The .404 Jeffery probably ranks at the top of the list when it comes to a cartridge designed for truly big game, as it feeds like a dream, has enough power for anything that walks and is relatively easy on the shoulder. Released around 1905 (sources vary), the big slope-shouldered case stood in the shadows of the more popular, or perhaps I should say the more celebrated, .375 H&H Magnum and .416 Rigby. You see, the .404 Jeffery quietly handled the game control work, as it was both economical and easy to shoot, while the others stood in the limelight.
The .375 H&H case was responsible for almost all of the magnum cartridges of the 20th century, being shortened, blown out, necked down, necked up and twisted into a whole lot of different configurations. Simply put, no self-respecting magnum cartridge of the 1900s would be caught dead without that belt of brass, in spite of the fact that only a handful of them actually use it.
But it was at the end of the 1990s that we saw the release of the .300 Remington Ultra Magnum, based on a blown-out and necked-down .404 Jeffery case (with the rim turned down a bit), producing some serious velocity. With a case measuring 2.850 inches, the .300 RUM requires a magnum action. Shortly after, the .300 Winchester Short Magnum came on the scene, again based on the .404 case, but this time fashioned to fit in a short-action receiver, and mimicking the .300 Winchester Magnum’s performance. Both of these were necked up and down, and for a bit, were the newest, coolest thing. The velocity—and correlative recoil—of the Ultra Magnum family proved to be a bit too much for barrels and shooters alike, and while the .300 WSM seems to be hanging on, the short, stubby cartridge and its family have their fair share of feeding issues.
Flash forward to 2014, and you’d see the first of the Nosler family of cartridges released at the SHOT Show: the .26 Nosler. The folks that brought us the Nosler Partition and AccuBond developed a flat-shooting cartridge with magnum performance, based on the .404 Jeffery, with a case length of 2.590 inches, perfectly suited to a long (.30-06-length) action. In the subsequent years, Nosler would release the .28 Nosler (7mm bore diameter), and the .30 Nosler; these two are popular as all-around hunting choices. In 2017, Nosler announced the largest of the family: the .33 Nosler. Maintaining the same 35-degree shoulder and 3.340-inch overall length as its siblings, the .33 Nosler is a serious piece of kit, fully capable of taking all North American game and all but the biggest African game.
The .33 Nosler sits just ahead of the .338 Winchester Magnum—a fine cartridge in itself—and just behind the big .338 RUM, .338-378 Weatherby Magnum and the .338 Lapua, though there are claims that they are on par. Comparing the .338 Winchester to the .33 Nosler, you’ll see the .338 driving a 225-grain bullet at a muzzle velocity between 2750 fps, whereas the Nosler case will push the same bullet to 3025 fps, a significant increase for certain. With the 225-grain AccuBond the .33 Nosler will deliver the same trajectory as the .300 Winchester Magnum with a 180-grain bullet. Nosler’s case will maintain that 250-275 fps gain over the Winchester case, in spite of sharing the same length. Nosler’s factory ammunition is offered with the 225-grain AccuBond, the 265-grain AccuBond Long Range and their 300-grain Custom Competition. The 265 ABLR leaves the muzzle at 2775 fps and the big 300 is travelling at 2550 fps. Comparing this to Nosler’s load for the larger-cased .338 Lapua, you’ll see the latter showing an advantage of 100 fps, which makes perfect sense considering the difference in case capacity. Does this mean the .33 Nosler is inferior? Not at all, and especially not from a hunter’s point of view.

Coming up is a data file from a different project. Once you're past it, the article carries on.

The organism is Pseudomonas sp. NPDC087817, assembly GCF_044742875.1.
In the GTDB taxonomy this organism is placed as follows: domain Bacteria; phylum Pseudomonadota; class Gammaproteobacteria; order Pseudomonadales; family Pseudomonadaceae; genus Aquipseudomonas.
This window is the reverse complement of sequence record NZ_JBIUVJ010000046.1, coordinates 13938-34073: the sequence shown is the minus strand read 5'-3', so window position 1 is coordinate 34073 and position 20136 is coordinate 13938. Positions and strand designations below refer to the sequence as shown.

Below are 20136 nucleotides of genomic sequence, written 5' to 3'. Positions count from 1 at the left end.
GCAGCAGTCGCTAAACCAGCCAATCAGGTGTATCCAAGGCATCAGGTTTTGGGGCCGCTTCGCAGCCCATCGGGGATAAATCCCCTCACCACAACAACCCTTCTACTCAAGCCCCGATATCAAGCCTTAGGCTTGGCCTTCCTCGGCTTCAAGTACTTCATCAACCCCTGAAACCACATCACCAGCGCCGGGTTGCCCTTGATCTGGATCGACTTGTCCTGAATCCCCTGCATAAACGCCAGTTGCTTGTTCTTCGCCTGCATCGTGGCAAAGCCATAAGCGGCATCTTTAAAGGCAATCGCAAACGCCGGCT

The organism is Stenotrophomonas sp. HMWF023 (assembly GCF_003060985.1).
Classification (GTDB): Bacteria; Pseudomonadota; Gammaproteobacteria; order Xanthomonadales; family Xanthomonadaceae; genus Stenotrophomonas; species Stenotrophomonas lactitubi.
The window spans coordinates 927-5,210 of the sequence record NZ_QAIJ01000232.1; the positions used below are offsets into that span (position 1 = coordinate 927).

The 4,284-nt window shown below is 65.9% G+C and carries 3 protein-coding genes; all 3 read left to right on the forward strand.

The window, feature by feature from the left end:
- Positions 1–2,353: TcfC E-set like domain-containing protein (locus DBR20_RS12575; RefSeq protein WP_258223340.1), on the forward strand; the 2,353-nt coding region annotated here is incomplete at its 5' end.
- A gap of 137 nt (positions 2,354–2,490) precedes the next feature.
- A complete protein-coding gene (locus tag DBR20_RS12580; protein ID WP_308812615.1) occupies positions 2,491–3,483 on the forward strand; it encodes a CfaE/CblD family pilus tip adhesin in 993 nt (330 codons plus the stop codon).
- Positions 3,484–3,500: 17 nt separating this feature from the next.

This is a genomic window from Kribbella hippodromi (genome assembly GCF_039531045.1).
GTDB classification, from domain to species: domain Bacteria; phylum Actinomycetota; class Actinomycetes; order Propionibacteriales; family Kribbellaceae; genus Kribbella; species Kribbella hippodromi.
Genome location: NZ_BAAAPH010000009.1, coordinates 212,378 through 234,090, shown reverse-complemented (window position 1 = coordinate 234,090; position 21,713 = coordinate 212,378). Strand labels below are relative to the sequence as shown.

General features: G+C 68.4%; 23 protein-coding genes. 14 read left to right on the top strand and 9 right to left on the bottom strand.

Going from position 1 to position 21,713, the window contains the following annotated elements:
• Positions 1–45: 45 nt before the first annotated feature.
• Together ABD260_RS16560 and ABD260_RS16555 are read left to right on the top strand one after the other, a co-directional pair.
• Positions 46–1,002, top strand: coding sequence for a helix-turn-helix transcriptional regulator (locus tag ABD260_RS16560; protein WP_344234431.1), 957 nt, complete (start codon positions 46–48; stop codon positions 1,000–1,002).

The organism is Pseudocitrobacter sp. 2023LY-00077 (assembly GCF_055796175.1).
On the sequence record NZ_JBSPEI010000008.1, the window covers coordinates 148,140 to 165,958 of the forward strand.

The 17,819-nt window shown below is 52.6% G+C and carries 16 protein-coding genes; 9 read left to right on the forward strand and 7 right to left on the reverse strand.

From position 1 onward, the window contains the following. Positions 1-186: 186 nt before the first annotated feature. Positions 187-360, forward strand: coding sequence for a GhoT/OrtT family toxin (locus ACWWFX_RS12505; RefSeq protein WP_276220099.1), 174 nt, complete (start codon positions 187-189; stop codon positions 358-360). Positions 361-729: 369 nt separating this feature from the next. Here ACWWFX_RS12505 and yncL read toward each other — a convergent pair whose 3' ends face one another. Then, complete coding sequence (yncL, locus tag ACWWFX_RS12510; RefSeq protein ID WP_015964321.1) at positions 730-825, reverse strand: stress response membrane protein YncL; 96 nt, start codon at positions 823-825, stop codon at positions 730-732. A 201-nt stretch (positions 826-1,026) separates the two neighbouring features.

Over the last 60 years, we’ve proved the effectiveness of the .338 Winchester; it’s more than suitable for big game of all varieties, and has been used for buffalo, hippo and even elephant in Africa. Logic dictates that the .33 Nosler—especially with premium bullets—will be equally, if not more effective, as the striking energy will be greater and the trajectory a bit flatter. The .33 Nosler doesn’t require the heavier, more expensive magnum-length action, and the beltless design should demonstrate longer case life. On the flip side of that coin, the velocities generated by the .33 Nosler can be, well, hellacious. I consider the .338 Winchester Magnum to be one of the snottier cartridges to shoot from the bench, and the .33 Nosler is faster and snottier, unless you mitigate the recoil with a muzzle brake. I tested a Nosler M48 Mountain Carbon—a light, carbon-fiber-barreled gun perfect for the backcountry—and at just over 6 pounds, the recoil was severe before I installed the muzzle brake.
I can happily tell you that the .33 Nosler is an accurate cartridge, with all three loads giving sub-MOA groups from the Nosler rifle. I think the .33 Nosler is the least overbore of the family, and that for the hunter who plans on having a cartridge bigger than the 7mms or .30s, for use on the biggest North American game, it makes a sound choice. As of this writing, Nosler is the only supplier of factory loaded ammunition—though I’m sure you could get some of the boutique companies to load it for you—but that’s not a bad thing, as the two hunting loads will cover quite a bit of ground.
Do I see the .33 Nosler replacing the .338 Winchester Magnum? Probably not, but there is room for both. I’m seeing a definite shift in cartridge design, moving away from belted cartridges, and perhaps that’s not all bad. I feel pretty comfortable saying that among the fast .33s, those faster than the benchmark .338 Winchester, I like the .33 Nosler better than the RUM or the Weatherbys. If you like to hunt North America’s biggest game—including bison—take a long look at the .33 Nosler; it puts an exclamation point on the end of the sentence.